Evolution of Technology

Femoral Nailing

Femoral nailing is an attractive option for the treatment of hip fractures. This is a minimally invasive technique only requiring small incisions of the skin and does not require the large dissection needed for other techniques.

A metal rod (or nail) is placed within the femur, spanning across the fractured segment and is secured into place, most of with screws. One thicker screw is placed through the femoral neck and into the femoral head near the hip joint to prevent the fracture from rotating and compress across the fracture site, and one screw is placed near the end of the rod to prevent it from migrating inside the bone.

Patients are immediately able to walk after surgery because the metal rod helps to share the load of weight through the femur. This way patients can mobilize early, prevent the development of blood clots or a pneumonia and return to their pre-injury level of function and activity.

Evolution of Procedure

Hip Fracture Surgery

The primary goals of hip fracture surgery are twofold: decrease the pain associated with the fractured femur bone, but more importantly get patients back to walking. Historically, the treatment of fractures of the femur required the use of plates and screws to stabilize the fracture. But this approach requires a larger incision and dissection and does not allow for early weightbearing because it would cause the screws and/or plate to break.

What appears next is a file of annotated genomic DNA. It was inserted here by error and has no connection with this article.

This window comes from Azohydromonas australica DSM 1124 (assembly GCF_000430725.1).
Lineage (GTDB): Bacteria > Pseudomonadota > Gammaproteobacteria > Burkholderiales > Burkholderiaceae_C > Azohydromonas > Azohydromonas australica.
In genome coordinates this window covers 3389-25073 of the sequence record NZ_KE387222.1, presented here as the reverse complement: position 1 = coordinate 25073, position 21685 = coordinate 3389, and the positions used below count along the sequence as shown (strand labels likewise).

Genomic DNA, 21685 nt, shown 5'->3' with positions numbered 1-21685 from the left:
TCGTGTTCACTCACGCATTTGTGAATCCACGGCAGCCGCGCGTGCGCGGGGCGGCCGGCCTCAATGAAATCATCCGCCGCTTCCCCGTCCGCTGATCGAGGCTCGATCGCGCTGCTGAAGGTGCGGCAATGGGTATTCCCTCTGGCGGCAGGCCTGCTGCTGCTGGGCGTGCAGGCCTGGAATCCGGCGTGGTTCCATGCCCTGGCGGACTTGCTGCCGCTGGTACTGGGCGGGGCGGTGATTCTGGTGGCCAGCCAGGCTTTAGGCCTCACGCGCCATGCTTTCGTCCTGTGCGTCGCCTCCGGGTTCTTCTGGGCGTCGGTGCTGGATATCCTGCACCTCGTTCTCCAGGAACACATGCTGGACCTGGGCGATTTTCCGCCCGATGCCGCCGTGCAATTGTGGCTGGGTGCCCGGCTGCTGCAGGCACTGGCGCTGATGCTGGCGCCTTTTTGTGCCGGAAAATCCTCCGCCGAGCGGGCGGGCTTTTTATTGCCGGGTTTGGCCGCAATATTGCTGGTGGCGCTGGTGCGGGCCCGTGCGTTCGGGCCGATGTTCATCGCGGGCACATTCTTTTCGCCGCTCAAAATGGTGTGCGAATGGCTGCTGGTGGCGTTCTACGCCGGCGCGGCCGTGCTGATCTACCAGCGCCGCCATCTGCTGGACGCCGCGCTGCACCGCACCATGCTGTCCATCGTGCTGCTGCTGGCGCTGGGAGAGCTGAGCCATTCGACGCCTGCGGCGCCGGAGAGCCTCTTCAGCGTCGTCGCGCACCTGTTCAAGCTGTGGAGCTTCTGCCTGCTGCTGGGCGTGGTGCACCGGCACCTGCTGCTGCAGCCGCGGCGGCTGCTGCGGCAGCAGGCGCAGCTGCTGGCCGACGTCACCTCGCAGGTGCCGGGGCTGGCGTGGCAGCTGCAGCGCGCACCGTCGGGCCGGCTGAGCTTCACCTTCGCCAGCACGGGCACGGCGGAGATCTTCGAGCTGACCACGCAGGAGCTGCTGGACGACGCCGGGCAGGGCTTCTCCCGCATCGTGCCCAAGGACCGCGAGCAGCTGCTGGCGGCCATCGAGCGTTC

While the idea for placing an implant within the hollow canal inside a bone has been around since the 1940s, it was not until the end of the 20 th century that designs were improved on and femoral nailing became a viable and attractive option for treating hip fractures. Femoral nailing has also been shown to have shorter surgical times and lower infection rates.

Evolution of Diagnosis

Hip Fracture

Hip fractures are one of the most common surgically treated fractures of the lower extremity in the United States and are most likely to be seen in elderly people after a fall from standing. While they are low energy fractures that happen due to poor bone quality, they can prevent patients from being able to walk and can lead to blood clots of the legs or pneumonias due to the inability to sit upright.

Xrays will be taken to diagnose hip fractures and it is recommended that these fractures are treated with surgery, most preferably within 48 hours of the injury.